News & Media

Top 7 Insurance and Legal Questions for Resuming Medical Practice During COVID-19

Tuesday, June 30, 2020

The Doctors Company has heard from physicians that they are concerned about the risks involved in reopening their practices and resuming elective procedures. In response to these concerns, the following are answers to the top questions from our members and doctors across the country:

Q: Am I covered for employee claims involving COVID-19?

A: If an employee of yours makes the claim that you failed to provide a safe work environment that claim would fall outside of your medical professional liability coverage.

Q: Am I covered if a patient alleges they contracted COVID-19 in my office?

A: If you are covered by The Doctors Company, the short answer is yes. The longer answer involves separating what the physician can’t control from what they can. Perform daily reviews of any new CDC guidelines, train your staff, and maintain infection control standards—and document that you are doing those things.

Q: Can I continue my practice contrary to state recommendations?

A: The Doctors Company will rely on your professional judgment relative to your practice and your patients’ best interests. The Doctors Company encourages you to follow all state mandates, laws, bulletins, and orders.

Q: If I cannot yet resume my usual level of patient interaction, can I adjust my coverage to reduce my premium?

A: The Doctors Company offers two types of coverage adjustment: reduction in time and/or reduction in the nature of procedures performed. Either or both would reduce premium.

Q: Am I covered if I provide services outside the scope of my specialty?

A: If you're being requested to provide services outside of the scope of your specialty your coverage with The Doctors Company will not be impacted. The Doctors Company will rely upon your professional judgment.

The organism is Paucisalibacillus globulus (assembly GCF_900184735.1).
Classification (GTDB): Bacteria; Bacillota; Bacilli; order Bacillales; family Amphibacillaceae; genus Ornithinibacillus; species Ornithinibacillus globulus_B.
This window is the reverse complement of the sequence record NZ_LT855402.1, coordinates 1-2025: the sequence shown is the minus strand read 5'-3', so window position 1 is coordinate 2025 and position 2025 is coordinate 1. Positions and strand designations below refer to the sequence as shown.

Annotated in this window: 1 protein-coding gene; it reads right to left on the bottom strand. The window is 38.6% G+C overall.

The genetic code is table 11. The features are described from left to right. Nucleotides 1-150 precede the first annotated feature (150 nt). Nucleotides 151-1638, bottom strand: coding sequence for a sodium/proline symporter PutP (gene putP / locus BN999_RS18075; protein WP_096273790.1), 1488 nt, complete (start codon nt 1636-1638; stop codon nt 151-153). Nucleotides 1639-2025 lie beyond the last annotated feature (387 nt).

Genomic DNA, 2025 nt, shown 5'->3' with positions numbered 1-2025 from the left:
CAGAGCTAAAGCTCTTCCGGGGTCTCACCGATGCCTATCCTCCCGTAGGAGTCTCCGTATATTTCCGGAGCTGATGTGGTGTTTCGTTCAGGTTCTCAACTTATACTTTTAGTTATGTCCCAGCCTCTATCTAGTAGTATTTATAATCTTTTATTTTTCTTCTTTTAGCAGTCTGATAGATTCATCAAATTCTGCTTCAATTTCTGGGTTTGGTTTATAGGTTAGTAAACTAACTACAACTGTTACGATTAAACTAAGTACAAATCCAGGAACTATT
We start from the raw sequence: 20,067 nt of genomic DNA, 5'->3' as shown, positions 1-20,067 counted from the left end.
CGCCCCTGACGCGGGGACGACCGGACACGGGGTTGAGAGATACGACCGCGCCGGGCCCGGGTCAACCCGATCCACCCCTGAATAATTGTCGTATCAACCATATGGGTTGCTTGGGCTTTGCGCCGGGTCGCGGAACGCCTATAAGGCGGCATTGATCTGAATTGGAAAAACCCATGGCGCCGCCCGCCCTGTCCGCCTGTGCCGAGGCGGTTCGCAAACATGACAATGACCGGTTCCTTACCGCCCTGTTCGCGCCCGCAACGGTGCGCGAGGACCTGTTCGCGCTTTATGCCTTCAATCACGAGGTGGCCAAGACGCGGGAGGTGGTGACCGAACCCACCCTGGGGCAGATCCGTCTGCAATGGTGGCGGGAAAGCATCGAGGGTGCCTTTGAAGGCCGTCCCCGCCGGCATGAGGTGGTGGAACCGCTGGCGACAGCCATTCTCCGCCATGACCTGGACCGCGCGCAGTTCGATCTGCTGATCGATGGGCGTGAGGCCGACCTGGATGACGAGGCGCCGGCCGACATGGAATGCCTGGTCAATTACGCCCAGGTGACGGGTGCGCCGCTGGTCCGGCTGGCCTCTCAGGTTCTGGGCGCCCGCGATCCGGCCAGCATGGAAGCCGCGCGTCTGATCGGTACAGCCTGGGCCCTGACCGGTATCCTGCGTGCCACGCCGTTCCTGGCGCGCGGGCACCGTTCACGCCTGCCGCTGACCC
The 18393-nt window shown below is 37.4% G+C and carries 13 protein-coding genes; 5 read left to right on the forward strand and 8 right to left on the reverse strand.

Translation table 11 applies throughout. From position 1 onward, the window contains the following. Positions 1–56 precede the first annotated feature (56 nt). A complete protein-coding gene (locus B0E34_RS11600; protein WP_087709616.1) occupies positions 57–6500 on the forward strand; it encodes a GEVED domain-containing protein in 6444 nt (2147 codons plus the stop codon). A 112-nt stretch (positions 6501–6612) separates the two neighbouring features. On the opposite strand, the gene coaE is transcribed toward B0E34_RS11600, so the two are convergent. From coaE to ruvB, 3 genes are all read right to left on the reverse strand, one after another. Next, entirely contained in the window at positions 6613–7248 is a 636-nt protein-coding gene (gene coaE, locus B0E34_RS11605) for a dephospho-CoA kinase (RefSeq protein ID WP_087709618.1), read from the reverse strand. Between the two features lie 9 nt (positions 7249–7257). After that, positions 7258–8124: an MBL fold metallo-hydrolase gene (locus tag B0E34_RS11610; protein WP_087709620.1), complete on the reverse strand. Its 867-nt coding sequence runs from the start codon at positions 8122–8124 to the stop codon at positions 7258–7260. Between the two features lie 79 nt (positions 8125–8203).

Q: Assuming elective surgeries or procedures are allowed, what special considerations apply during COVID-19?

A: The return to offering procedures will be a gradual process. Use your best judgment to determine whether you have the capability to safely perform the procedure. Additionally, no one knows what things will look like in a year or two, so documenting clinical reasoning based on conditions right now is critical.

Q: What if I have documented my best clinical judgment, but the insurer disagrees? Will I still be defended in case of a suit?

A: If you are a member of The Doctors Company, you can count on aggressive, effective defense of your claim. The Doctors Company does not cast doubt on its members’ clinical judgment. However, The Doctors Company strongly recommends that you document your clinical reasoning in case of a suit.

 


By Todd Zeiter, Vice President of Underwriting, The Doctors Company


The guidelines suggested here are not rules, do not constitute legal advice, and do not ensure a successful outcome. The ultimate decision regarding the appropriateness of any treatment must be made by each healthcare provider considering the circumstances of the individual situation and in accordance with the laws of the jurisdiction in which the care is rendered.